- ↑ 6.0 6.1 Ayoob, Massad. "Kahr's PM9", Guns Magazine, November 2003, p.48-56, p.73-75. Accessed June 24, 2008.
- ↑ 7.0 7.1 7.2 7.3 7.4 7.5 7.6 Clapp, Wiley. "New Kahr PM9 9mm”, Combat Handguns, September 2002, pp. 10–15. Accessed June 24, 2008.
- ↑ 8.0 8.1 8.2 8.3 8.4 Clapp, Wiley. “INSTANT CLASSICS”, Guns & Ammo, March 2004, pp. 66–71. Accessed June 24, 2008.
- ↑ 9.0 9.1 9.2 9.3 9.4 "Kahr Arms PM9", American Rifleman magazine, P. 84-85, October 2004. Accessed June 24, 2008.
- ↑ 10.0 10.1 Detty, Mike. "Kahr PM45 .45ACP", Combat Handguns, June 2008, pp. 38–42, 91. Accessed June 24, 2008.
- ↑ 11.0 11.1 Sagi, Guy. "Kahr PM40", Shooting Illustrated, July 2004, pp. 62–63. Accessed June 24, 2008.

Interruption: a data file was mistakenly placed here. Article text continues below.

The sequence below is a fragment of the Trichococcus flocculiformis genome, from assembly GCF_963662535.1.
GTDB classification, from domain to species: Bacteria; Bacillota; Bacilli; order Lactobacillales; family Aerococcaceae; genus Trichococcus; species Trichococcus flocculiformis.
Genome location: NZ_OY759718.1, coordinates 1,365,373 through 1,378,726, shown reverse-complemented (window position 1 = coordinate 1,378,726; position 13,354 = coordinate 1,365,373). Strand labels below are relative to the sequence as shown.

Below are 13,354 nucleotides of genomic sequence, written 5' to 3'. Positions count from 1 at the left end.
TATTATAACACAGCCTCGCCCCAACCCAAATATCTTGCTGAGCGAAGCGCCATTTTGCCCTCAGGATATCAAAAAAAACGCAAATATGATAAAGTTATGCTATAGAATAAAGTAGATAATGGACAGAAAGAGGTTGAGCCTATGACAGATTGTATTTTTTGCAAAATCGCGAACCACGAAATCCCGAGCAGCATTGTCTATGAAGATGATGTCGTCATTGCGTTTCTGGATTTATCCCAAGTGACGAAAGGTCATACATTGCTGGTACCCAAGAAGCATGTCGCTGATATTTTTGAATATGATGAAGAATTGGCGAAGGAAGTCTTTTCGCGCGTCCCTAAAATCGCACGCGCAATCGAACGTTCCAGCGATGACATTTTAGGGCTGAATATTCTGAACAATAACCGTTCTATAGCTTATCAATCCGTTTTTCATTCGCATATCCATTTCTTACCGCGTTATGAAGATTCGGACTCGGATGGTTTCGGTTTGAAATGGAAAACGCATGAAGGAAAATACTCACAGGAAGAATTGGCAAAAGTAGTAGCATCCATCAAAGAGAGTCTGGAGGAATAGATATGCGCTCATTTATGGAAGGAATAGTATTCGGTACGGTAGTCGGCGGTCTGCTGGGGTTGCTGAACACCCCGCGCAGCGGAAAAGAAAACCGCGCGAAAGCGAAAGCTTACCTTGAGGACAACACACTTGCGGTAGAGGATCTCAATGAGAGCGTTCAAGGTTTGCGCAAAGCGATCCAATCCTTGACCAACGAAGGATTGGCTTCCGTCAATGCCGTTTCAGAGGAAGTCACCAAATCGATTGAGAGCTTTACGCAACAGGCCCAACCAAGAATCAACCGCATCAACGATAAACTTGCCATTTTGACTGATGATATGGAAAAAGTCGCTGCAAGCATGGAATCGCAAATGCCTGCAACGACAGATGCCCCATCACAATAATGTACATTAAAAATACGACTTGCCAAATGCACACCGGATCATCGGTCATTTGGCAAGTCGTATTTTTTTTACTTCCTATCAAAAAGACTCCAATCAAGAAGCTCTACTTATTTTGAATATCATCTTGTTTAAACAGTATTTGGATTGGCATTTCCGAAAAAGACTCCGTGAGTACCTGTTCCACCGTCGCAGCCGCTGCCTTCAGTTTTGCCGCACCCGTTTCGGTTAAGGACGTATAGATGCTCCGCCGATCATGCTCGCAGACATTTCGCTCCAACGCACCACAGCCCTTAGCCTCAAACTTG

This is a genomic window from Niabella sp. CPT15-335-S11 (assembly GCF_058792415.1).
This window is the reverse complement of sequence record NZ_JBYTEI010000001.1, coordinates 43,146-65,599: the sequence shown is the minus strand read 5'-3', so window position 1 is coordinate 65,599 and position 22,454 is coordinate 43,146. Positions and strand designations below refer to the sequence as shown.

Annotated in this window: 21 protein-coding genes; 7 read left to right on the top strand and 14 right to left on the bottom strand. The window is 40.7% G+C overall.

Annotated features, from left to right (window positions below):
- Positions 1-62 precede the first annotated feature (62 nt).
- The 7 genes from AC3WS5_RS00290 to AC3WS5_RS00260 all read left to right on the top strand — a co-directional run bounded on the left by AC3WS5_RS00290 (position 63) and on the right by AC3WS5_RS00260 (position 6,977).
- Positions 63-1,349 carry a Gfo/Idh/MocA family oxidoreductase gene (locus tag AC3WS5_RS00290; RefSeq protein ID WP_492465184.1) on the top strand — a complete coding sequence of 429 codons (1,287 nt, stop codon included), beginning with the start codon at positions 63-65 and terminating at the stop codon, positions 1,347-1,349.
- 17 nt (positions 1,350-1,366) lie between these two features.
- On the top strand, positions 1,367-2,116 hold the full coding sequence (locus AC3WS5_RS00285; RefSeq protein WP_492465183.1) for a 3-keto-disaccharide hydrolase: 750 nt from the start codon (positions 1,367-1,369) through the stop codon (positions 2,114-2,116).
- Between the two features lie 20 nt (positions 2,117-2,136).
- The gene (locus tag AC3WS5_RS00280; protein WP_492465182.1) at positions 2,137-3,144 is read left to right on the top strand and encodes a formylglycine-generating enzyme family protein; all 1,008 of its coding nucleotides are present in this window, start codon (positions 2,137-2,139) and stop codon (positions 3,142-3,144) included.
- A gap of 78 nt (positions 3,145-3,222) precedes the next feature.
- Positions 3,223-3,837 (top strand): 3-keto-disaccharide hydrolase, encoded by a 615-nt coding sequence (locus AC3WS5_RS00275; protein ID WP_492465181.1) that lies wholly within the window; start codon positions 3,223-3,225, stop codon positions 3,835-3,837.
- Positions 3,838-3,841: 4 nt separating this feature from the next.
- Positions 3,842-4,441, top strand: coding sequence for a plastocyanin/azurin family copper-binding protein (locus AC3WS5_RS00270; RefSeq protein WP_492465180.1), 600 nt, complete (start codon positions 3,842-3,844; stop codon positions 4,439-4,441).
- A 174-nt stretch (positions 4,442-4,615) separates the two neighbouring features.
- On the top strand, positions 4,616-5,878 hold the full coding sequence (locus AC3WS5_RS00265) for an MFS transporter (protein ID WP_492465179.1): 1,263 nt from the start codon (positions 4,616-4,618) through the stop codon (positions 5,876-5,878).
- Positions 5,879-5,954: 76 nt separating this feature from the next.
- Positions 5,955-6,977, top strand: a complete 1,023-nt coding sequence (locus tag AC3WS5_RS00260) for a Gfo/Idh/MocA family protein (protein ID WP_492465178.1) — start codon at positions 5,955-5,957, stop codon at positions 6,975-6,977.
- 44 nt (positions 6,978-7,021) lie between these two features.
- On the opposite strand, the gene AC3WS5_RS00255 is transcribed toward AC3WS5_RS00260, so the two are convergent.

- ↑ Ayoob, Massad . "CARRYIN' KAHRS", The Complete Book of Handguns 2005, pp. 86–91. Accessed June 24, 2008.
- ↑ "PM9 w/ CT Laser Sight". Kahr Arms. http://www.kahr.com/Pistols/Kahr-PM9-w-CT-Laser-Sight.asp. Retrieved 22 December 2012.
- ↑ 14.0 14.1 14.2 "PM9 w/ External Safety & LCI". Kahr Arms. http://www.kahr.com/Pistols/Kahr-PM9-w-External-Safety-and-LCI.asp. Retrieved 22 December 2012.
- ↑ "PM40 w/ CT Laser Sight". Kahr Arms. http://www.kahr.com/Pistols/Kahr-PM40-w-CT-Laser-Sight.asp. Retrieved 22 December 2012.
- ↑ "PM40 w/ External Safety & LCI". Kahr Arms. http://www.kahr.com/Pistols/Kahr-PM40-w-External-Safety-and-LCI.asp. Retrieved 22 December 2012.
- ↑ "PM45 w/ CT Laser Sight". Kahr Arms. http://www.kahr.com/Pistols/Kahr-PM45-w-CT-Laser-Sight.asp. Retrieved 22 December 2012.
- ↑ 18.0 18.1 "PM45 w/ External Safety & LCI". Kahr Arms. http://www.kahr.com/Pistols/Kahr-PM45-w-External-Safety-and-LCI.asp. Retrieved 22 December 2012.